Storytelling Sketch to Stretch | Facing History & Ourselves

Storytelling Sketch to Stretch

This handout asks students to create a sketch that reflects their ideas on a quotation about identity and storytelling. 
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At a Glance

handout copy


English — US
Also available in:


  • English & Language Arts
  • Culture & Identity

Teaching Note: What appears below is a preview of this handout. Please download the PDF or Google Doc to get the full handout, which includes additional elements specifically designed for student use.

Directions: Read the four quotations about identity and storytelling. Then choose one and, in the space below, use a stylus, your finger, or your mouse to create a sketch that reflects your ideas about what the quotation means. To access the Google Docs scribble tool, click into the box. Then, click Insert/Drawing/New. Click Line, and select Scribble from the dropdown menu. You can also use words, symbols, and color if you wish.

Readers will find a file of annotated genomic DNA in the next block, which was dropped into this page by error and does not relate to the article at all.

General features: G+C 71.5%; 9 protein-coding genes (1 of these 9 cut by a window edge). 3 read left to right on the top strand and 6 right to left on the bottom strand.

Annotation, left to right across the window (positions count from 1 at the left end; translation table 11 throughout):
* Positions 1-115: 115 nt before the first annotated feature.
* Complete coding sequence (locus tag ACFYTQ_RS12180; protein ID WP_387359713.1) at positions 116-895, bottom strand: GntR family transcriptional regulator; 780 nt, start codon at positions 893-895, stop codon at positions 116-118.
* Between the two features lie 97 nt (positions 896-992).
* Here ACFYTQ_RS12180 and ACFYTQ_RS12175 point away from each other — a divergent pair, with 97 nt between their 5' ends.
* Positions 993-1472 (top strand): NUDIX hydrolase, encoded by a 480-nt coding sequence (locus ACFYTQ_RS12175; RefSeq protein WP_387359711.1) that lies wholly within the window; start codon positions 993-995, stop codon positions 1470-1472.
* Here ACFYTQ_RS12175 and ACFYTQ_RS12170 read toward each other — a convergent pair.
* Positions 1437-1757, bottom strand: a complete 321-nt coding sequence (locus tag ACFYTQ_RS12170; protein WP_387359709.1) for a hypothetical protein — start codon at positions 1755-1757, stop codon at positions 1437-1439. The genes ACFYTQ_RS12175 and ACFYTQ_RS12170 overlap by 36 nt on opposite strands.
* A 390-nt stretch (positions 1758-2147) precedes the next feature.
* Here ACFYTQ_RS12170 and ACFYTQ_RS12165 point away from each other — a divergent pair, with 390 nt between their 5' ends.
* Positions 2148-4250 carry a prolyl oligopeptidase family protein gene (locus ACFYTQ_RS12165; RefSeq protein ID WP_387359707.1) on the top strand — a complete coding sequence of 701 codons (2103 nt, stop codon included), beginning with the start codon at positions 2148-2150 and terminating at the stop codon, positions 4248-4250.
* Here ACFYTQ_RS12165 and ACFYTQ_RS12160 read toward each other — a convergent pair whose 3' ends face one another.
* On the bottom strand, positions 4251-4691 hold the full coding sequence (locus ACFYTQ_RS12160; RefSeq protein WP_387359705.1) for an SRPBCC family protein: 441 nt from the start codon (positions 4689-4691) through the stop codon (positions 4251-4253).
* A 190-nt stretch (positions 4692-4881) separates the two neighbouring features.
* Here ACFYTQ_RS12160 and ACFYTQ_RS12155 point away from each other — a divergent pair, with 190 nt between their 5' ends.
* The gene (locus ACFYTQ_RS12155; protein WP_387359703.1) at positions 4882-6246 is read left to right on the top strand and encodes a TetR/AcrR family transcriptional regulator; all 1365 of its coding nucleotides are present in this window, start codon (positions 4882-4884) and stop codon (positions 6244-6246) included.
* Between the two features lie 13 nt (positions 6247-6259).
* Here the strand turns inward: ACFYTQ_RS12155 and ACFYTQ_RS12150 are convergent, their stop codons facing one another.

Then a short explanation on the next page that helps explain your ideas about the quotation.

  1. “There’s power in allowing yourself to be known and heard, in owning your unique story, in using your authentic voice. And there’s grace in being willing to know and hear others. This, for me, is how we become.” (Michelle Obama, Becoming)
  2. “In our traditional way of life, we believe that I don’t tell you who you are. You tell me who you are, and that is who you are.” (Cherokee saying, epigraph to Tell Me Who You Are)
  3. “There is no agony like bearing an untold story inside you.” (Zora Neale Hurston, Dust Tracks on a Road)
  4. “Stories cannot demolish frontiers, but they can punch holes in our mental walls. And through those holes, we can get a glimpse of the other, and sometimes even like what we see.” (Elif Shafak, “The Politics of Fiction” TED Talk)

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